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Beware Random Thumb Drives: Raspberry Robin Malware...

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As if any well-minded cybersecurity professional would be trusting of the little buggers in the first place. Anywho, there's a new malware making the rounds. It's called Raspberry Robin and it lives almost exclusively on compromised USB drives.

The malware was first noticed in September of 2021 by the team over at Red Canary, a managed detection and response firm.  According to researchers, the life cycle of Raspberry Robin is as follows:

  1. Infected USB drive attached - Raspberry Robin is typically introduced by infected removable drives - such as USB devices - containing a malicious .LINK file
  2. cmd.exe and misexec.exe commands - cmd.exe read and executes a malicious file stored on the infected device, then misiexec.exe attempts to connect to a short URL (often QNAP-associated)
  3. Malicious .DLL download - If the external misexec.exe connection is successful, it downloads and installs a malicious .DLL
  4. rundll32.exe and Windows utility misuse - rundll32.exe launches a legitimate Windows utility like odbcconf.exe to execute the malicious .DLL
  5. Ongoing command & control activity - regsvr32.exe, rundll32.exe, and dllhost.exe repeatedly attempt outbound network connections, typically to TOR nodes

What does that mean?

So, basically, Raspberry Robin lives on external drives, like USB drives, memory cards, whatnot. When they're plugged into a windows machine they being a process of downloading a payload. After the payload is downloaded, the malware uses cmd.exe to execute it.

Raspberry Robin uses legitimate Windows utilities like fodhelper.exe, rundll32.exe to rundll32exe and odbcconf.exe to bypass the User Account Control (UAC).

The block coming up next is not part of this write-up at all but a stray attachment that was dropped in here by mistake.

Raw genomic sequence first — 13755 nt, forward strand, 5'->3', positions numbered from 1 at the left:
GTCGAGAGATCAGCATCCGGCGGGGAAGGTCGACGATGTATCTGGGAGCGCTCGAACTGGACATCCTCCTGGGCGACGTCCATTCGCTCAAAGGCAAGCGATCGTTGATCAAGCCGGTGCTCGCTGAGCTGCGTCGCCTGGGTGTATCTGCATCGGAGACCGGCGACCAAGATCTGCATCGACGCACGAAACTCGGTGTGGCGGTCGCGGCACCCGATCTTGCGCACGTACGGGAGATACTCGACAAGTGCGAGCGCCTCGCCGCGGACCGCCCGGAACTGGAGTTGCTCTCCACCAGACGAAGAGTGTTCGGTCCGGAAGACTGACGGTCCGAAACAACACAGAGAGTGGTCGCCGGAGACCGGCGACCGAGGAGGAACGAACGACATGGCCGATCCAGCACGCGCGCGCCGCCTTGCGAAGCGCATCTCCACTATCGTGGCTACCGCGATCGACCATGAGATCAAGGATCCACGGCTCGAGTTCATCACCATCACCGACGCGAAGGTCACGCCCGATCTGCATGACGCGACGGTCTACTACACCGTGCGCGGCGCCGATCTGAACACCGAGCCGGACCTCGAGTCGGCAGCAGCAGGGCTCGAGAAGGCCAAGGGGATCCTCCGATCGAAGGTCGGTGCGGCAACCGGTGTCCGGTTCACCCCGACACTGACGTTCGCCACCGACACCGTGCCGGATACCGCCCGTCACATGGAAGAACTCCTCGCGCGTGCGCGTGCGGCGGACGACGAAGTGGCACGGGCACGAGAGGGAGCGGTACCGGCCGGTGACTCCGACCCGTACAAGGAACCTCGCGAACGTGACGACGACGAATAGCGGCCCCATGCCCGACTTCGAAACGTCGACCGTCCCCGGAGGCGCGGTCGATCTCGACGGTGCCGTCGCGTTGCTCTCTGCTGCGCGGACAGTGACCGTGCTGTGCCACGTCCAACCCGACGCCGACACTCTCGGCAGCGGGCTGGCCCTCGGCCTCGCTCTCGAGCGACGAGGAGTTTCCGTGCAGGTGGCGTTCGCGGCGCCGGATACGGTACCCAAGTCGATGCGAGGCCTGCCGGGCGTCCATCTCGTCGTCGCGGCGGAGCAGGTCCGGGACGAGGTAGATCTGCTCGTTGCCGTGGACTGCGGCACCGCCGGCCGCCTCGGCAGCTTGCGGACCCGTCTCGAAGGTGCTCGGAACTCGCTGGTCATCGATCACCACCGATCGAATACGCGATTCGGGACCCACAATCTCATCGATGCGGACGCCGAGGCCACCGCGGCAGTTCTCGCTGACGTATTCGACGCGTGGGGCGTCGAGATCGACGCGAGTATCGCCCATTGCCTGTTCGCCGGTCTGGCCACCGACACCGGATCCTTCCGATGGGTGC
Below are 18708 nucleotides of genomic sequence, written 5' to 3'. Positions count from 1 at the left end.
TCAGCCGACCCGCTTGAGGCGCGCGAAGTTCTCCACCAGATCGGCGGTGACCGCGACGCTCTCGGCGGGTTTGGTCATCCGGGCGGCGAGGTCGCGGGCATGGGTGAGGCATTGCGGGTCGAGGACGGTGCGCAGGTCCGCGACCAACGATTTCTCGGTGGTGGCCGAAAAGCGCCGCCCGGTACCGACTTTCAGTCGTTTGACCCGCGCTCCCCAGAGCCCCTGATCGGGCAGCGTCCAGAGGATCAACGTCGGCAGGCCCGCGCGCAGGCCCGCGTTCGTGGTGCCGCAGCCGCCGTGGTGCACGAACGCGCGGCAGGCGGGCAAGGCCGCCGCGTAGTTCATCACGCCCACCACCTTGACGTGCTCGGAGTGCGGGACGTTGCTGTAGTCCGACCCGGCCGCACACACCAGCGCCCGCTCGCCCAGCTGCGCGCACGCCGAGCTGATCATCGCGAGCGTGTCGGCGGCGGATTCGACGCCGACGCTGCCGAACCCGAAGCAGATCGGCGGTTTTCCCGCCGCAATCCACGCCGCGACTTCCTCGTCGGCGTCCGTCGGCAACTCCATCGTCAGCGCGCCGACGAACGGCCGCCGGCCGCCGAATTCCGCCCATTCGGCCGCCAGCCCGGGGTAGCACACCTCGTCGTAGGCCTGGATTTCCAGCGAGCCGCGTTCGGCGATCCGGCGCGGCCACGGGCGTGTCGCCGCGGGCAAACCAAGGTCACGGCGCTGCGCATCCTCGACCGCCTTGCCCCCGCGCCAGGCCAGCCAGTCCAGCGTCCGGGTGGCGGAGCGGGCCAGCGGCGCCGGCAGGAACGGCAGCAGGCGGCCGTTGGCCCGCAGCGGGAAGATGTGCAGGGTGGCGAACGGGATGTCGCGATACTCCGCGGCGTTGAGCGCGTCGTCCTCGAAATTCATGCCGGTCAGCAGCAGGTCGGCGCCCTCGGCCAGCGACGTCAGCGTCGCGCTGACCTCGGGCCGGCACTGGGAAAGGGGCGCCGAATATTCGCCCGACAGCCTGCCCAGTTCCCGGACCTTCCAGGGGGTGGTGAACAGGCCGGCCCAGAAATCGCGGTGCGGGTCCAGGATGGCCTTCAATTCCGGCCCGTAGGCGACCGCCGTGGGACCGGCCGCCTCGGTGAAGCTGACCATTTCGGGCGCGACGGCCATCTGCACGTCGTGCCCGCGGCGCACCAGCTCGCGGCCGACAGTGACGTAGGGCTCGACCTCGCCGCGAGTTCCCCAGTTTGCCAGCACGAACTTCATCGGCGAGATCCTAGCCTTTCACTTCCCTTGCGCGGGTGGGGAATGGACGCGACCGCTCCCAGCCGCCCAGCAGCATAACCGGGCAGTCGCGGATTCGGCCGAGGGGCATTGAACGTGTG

Nobody's sure what Raspberry Robin actually does yet, however. Upon installation, the malware reaches out to various nodes associated with Tor. Red Canary has been unable to decipher what happens next, if anything.

"We also don't know why Raspberry Robin installs a malicious DLL," the researchers said. "One hypothesis is that it may be an attempt to establish persistence on an infected system."

How can you protect yourself?

The two things that come to mind first are these:

  1. Security Awareness Training
  2. Disable USB access on endpoints

Why Security Awareness Training?

A healthy cybersecurity posture can only be formed on a strong foundation, made up of the combined efforts of a cyber security-minded workforce. If the workforce is aware of the threats posed by plugging in a seemingly random USB drive found on a sidewalk outside your place of business, malware like Raspberry Robin can't take hold in the first place.

No matter what you do, no matter what cybersecurity implementation you put in place, you'll only ever be as strong as your weakest link. By educating the masses (so to speak) you're bolstering every other cybersecurity endeavor you're putting in place to keep the business safe. You're closing gaps rather than opening them.

You can learn more about Security Awareness Training here: https://www.security7.net/solutions/managed-services/security-awareness-training

Why disable USB access on endpoints?

No matter what you do, there's going to be one meathead in the organization who either forgets their security awareness training or didn't care about security awareness training to begin with and likes to live life on the edge, plugging anything they find in immediately, just to see what's on it.

If you disable USB access on your endpoints,  no matter what the meathead does, they won't be successful in their endeavor. In some cases, this might really be the only way to stop curiosity from killing that damn cat.

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